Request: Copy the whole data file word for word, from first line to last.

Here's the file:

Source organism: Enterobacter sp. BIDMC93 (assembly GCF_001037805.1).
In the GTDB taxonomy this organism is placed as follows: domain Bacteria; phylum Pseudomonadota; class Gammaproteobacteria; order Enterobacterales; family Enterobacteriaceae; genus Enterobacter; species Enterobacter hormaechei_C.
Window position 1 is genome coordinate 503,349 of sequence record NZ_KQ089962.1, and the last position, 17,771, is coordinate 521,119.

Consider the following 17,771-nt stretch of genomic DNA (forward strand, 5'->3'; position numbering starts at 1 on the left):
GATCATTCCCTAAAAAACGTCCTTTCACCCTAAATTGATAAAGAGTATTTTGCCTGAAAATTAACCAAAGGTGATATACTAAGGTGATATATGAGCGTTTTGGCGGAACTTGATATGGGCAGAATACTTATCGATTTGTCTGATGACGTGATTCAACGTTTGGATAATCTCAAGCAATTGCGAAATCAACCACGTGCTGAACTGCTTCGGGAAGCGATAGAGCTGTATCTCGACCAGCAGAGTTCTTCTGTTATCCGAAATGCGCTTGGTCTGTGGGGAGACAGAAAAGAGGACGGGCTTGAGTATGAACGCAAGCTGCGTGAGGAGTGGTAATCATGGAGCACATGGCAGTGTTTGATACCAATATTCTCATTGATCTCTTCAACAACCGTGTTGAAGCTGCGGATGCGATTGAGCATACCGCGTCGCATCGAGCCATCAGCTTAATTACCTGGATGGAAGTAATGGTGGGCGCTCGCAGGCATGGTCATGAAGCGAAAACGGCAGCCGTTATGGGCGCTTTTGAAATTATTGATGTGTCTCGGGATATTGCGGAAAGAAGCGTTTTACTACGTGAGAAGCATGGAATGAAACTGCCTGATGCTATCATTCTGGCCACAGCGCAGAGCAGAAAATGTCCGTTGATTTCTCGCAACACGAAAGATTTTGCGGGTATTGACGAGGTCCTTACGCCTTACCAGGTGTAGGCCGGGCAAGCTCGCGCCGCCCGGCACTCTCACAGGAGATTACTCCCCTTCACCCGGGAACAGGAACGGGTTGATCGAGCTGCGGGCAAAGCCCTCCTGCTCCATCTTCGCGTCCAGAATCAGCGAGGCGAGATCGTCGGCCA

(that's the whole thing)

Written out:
Source organism: Enterobacter sp. BIDMC93 (assembly GCF_001037805.1).
In the GTDB taxonomy this organism is placed as follows: domain Bacteria; phylum Pseudomonadota; class Gammaproteobacteria; order Enterobacterales; family Enterobacteriaceae; genus Enterobacter; species Enterobacter hormaechei_C.
Window position 1 is genome coordinate 503,349 of sequence record NZ_KQ089962.1, and the last position, 17,771, is coordinate 521,119.

Consider the following 17,771-nt stretch of genomic DNA (forward strand, 5'->3'; position numbering starts at 1 on the left):
GATCATTCCCTAAAAAACGTCCTTTCACCCTAAATTGATAAAGAGTATTTTGCCTGAAAATTAACCAAAGGTGATATACTAAGGTGATATATGAGCGTTTTGGCGGAACTTGATATGGGCAGAATACTTATCGATTTGTCTGATGACGTGATTCAACGTTTGGATAATCTCAAGCAATTGCGAAATCAACCACGTGCTGAACTGCTTCGGGAAGCGATAGAGCTGTATCTCGACCAGCAGAGTTCTTCTGTTATCCGAAATGCGCTTGGTCTGTGGGGAGACAGAAAAGAGGACGGGCTTGAGTATGAACGCAAGCTGCGTGAGGAGTGGTAATCATGGAGCACATGGCAGTGTTTGATACCAATATTCTCATTGATCTCTTCAACAACCGTGTTGAAGCTGCGGATGCGATTGAGCATACCGCGTCGCATCGAGCCATCAGCTTAATTACCTGGATGGAAGTAATGGTGGGCGCTCGCAGGCATGGTCATGAAGCGAAAACGGCAGCCGTTATGGGCGCTTTTGAAATTATTGATGTGTCTCGGGATATTGCGGAAAGAAGCGTTTTACTACGTGAGAAGCATGGAATGAAACTGCCTGATGCTATCATTCTGGCCACAGCGCAGAGCAGAAAATGTCCGTTGATTTCTCGCAACACGAAAGATTTTGCGGGTATTGACGAGGTCCTTACGCCTTACCAGGTGTAGGCCGGGCAAGCTCGCGCCGCCCGGCACTCTCACAGGAGATTACTCCCCTTCACCCGGGAACAGGAACGGGTTGATCGAGCTGCGGGCAAAGCCCTCCTGCTCCATCTTCGCGTCCAGAATCAGCGAGGCGAGATCGTCGGCCA